A Washington state investigation has found no increased risk of cancer among soccer players in the state. In fact, investigators found less cancer among the soccer players than expected based on rates of cance among Washington residents of the same ages.
The investigation was launched after the University of Washington Women’s Associate Head Soccer Coach Amy Griffin became concerned that several soccer goalies had developed blood cancers at around the same time. By 2014, the coach had compiled a list of soccer players with cancer.
The initial list included 30 current or former Washington residents who played soccer and developed a variety of cancer types between the mid-1990s and 2015. By 2016, this number had grown to 53 people.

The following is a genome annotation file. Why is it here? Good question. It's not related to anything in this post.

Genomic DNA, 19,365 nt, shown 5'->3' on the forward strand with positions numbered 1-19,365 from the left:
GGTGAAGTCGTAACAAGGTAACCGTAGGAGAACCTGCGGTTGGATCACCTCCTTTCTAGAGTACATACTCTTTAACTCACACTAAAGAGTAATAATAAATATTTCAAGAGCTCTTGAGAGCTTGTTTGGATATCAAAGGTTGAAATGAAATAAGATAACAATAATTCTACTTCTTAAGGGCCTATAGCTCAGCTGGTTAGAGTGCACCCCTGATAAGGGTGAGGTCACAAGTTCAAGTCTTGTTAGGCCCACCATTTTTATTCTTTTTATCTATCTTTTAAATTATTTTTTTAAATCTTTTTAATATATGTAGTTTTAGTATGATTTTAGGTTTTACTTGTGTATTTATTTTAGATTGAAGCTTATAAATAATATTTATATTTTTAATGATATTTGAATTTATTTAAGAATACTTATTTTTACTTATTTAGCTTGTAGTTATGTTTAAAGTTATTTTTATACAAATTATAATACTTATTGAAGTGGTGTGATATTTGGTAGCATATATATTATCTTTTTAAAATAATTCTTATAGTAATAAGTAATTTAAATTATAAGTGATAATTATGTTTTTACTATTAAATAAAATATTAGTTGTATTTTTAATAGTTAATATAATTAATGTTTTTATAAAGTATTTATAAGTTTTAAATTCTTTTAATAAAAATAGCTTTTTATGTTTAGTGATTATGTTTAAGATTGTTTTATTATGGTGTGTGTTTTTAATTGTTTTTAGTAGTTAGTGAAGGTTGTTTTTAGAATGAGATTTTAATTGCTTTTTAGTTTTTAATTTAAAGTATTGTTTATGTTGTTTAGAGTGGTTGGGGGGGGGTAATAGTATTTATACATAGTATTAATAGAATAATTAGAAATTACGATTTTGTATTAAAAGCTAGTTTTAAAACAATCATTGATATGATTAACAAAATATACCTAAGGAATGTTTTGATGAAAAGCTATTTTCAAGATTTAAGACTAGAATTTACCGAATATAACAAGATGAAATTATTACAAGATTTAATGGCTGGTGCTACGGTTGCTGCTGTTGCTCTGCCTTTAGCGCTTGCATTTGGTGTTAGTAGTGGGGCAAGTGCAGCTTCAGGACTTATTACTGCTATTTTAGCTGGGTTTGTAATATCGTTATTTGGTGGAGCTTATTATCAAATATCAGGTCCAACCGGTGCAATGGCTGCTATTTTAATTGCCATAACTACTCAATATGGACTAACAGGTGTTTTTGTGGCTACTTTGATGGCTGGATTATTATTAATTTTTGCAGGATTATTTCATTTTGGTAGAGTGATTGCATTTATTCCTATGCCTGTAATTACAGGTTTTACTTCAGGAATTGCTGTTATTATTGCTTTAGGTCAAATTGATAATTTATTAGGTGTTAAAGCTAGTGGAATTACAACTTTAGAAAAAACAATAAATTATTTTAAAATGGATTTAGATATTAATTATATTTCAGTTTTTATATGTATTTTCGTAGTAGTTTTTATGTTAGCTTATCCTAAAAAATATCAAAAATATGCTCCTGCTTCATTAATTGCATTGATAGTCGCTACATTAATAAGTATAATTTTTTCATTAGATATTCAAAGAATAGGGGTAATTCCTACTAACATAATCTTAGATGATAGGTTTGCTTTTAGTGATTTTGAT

In light of this, Washington State Department of Health and researchers at the University of Washington School of Public Health formed a project team to investigate issues related to soccer playing and cancer.
One concern was that recycled rubber products, which is made from tires and other rubber products, and artificial turf might contain chemicals that affect health, including increasing the risk of cancer.